The Feather Story
A wealthy Jewish man is nearing the end of his life. He tells his rabbi that he wants to make amends to all those about whom he has spoken ill. The Rabbi instructs him to take a bag of feathers and put one feather at the doorway to the homes of everyone he has slandered.
Thinking this a pretty easy task, the elderly man gets a bag of feathers and places a feather at the entrance to everyone’s home of whom he has spoken ill. Having completed the task, he asks the Rabbi what should he do next? The rabbi tells him to return to each home and retrieve every feather that he placed at the entrances.
But he can’t. The feathers have floated off to the four winds. In the much same way he cannot retrieve the ill words he has spoken about others. The gist of this story is that there is no limit to where our negative talk about others can spread.
I came across this version of the feather story in Rebbetzin Esther Jungreis’ book The Committed Life. Importantly the teachings of all faiths share a profound abhorrence of slander and back biting.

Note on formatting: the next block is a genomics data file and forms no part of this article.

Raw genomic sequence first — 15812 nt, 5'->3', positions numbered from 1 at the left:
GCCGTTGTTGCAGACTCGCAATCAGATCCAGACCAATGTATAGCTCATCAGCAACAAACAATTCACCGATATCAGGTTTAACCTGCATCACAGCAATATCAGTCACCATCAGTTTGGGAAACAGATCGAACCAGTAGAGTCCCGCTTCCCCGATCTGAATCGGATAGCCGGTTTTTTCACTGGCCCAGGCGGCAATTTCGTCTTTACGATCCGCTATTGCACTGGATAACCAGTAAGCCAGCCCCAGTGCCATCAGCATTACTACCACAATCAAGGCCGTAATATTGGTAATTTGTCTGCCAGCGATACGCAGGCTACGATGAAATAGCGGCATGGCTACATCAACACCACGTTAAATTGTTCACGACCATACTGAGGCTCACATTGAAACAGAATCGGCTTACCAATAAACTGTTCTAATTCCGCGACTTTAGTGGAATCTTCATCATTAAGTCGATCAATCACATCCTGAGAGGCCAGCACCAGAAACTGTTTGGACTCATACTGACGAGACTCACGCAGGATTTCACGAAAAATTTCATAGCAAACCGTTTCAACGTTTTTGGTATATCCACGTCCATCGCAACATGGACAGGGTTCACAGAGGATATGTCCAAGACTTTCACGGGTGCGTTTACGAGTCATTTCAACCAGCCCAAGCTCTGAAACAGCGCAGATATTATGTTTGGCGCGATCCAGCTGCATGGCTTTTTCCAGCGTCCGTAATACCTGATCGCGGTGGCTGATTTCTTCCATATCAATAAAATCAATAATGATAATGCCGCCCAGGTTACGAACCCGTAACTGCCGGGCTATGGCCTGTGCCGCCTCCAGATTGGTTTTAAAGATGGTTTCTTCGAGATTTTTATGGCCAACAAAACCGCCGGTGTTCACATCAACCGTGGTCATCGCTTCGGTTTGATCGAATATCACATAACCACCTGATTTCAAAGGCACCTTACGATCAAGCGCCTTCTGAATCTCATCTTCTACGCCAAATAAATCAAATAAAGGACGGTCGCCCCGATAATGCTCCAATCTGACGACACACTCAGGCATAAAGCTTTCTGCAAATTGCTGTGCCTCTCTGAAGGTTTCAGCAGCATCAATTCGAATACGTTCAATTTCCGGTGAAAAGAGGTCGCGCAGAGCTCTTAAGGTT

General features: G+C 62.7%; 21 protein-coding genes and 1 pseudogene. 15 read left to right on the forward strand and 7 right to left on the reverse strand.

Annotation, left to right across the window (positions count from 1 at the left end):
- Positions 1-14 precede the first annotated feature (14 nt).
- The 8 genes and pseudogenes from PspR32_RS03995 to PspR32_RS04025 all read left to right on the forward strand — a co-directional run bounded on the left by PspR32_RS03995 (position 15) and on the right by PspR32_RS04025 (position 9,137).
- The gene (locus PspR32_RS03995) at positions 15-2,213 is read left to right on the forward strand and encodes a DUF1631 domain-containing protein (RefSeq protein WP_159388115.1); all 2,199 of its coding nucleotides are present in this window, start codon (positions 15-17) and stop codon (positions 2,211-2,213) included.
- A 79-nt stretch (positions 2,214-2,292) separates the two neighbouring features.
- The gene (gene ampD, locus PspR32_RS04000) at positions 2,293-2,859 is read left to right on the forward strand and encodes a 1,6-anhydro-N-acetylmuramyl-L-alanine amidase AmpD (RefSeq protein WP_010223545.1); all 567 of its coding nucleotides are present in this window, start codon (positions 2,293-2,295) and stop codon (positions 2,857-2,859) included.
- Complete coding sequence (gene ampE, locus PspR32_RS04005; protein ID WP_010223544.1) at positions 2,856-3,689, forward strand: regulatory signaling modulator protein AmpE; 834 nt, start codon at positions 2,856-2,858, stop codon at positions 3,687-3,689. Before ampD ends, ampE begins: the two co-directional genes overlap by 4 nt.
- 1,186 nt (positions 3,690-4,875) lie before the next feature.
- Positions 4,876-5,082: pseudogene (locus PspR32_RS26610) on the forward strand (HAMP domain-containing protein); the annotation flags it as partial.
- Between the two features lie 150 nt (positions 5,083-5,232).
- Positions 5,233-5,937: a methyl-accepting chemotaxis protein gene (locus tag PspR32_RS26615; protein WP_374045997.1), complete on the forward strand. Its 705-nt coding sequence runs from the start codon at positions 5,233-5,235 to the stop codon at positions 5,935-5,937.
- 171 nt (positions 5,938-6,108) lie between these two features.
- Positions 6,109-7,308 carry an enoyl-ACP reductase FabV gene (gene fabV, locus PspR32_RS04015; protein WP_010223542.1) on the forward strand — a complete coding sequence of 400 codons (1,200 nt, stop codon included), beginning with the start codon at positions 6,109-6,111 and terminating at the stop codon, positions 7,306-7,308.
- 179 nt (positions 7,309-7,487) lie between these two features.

— When the Prophet Mohammed was asked who is the best Muslim, he replied: “He is the one from whom Muslims are safe from the evil of his tongue and hands.”
— In Leviticus one reads: “When you speak things about others that you would be ashamed to say in their presence, you are not only disobeying God’s Word, and you are also destroying that person’s reputation in the mind of your listener.”
— According to John, “When you find yourself gossiping, repent at once so that God will forgive you of this terrible, destructive sin. Gossip has its roots in jealousy, hate and self-pride. As a result, you are murdering the person in your heart.”
As well, central to these religions’ teachings is the power of healing and forgiveness. Though we can’t call back hurtful words, we can speak new words of apology. It’s not easy, but broken relationships can often be restored…with a tough conversation.”